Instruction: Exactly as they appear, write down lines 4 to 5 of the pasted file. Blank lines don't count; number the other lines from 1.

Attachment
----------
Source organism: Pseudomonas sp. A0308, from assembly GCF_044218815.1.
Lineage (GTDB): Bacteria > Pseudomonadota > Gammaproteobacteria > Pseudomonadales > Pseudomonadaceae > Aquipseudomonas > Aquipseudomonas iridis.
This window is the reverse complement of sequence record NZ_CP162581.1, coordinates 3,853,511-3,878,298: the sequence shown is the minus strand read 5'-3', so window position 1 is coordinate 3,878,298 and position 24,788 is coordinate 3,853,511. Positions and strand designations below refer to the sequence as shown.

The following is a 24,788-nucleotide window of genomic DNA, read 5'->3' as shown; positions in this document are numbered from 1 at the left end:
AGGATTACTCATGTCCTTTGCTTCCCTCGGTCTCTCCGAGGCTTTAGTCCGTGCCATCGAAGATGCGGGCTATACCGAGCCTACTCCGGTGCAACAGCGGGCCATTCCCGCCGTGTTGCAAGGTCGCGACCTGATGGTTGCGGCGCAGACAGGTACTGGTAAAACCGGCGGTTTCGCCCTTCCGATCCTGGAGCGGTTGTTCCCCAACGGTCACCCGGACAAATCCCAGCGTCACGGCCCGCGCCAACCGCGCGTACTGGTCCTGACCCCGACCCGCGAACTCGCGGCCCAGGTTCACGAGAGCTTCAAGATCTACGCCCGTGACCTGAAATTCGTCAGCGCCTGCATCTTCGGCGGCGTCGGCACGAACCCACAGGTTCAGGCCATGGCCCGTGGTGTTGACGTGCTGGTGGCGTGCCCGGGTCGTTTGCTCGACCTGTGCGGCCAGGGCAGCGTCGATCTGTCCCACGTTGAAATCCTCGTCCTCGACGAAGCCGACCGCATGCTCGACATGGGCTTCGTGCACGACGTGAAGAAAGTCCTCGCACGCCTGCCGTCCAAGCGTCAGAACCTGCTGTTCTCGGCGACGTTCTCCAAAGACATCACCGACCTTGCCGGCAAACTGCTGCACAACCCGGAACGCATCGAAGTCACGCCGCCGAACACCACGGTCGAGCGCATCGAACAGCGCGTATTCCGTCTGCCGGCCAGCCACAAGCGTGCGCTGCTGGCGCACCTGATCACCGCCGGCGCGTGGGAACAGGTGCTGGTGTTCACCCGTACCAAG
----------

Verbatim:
The following is a 24,788-nucleotide window of genomic DNA, read 5'->3' as shown; positions in this document are numbered from 1 at the left end:
AGGATTACTCATGTCCTTTGCTTCCCTCGGTCTCTCCGAGGCTTTAGTCCGTGCCATCGAAGATGCGGGCTATACCGAGCCTACTCCGGTGCAACAGCGGGCCATTCCCGCCGTGTTGCAAGGTCGCGACCTGATGGTTGCGGCGCAGACAGGTACTGGTAAAACCGGCGGTTTCGCCCTTCCGATCCTGGAGCGGTTGTTCCCCAACGGTCACCCGGACAAATCCCAGCGTCACGGCCCGCGCCAACCGCGCGTACTGGTCCTGACCCCGACCCGCGAACTCGCGGCCCAGGTTCACGAGAGCTTCAAGATCTACGCCCGTGACCTGAAATTCGTCAGCGCCTGCATCTTCGGCGGCGTCGGCACGAACCCACAGGTTCAGGCCATGGCCCGTGGTGTTGACGTGCTGGTGGCGTGCCCGGGTCGTTTGCTCGACCTGTGCGGCCAGGGCAGCGTCGATCTGTCCCACGTTGAAATCCTCGTCCTCGACGAAGCCGACCGCATGCTCGACATGGGCTTCGTGCACGACGTGAAGAAAGTCCTCGCACGCCTGCCGTCCAAGCGTCAGAACCTGCTGTTCTCGGCGACGTTCTCCAAAGACATCACCGACCTTGCCGGCAAACTGCTGCACAACCCGGAACGCATCGAAGTCACGCCGCCGAACACCACGGTCGAGCGCATCGAACAGCGCGTATTCCGTCTGCCGGCCAGCCACAAGCGTGCGCTGCTGGCGCACCTGATCACCGCCGGCGCGTGGGAACAGGTGCTGGTGTTCACCCGTACCAAG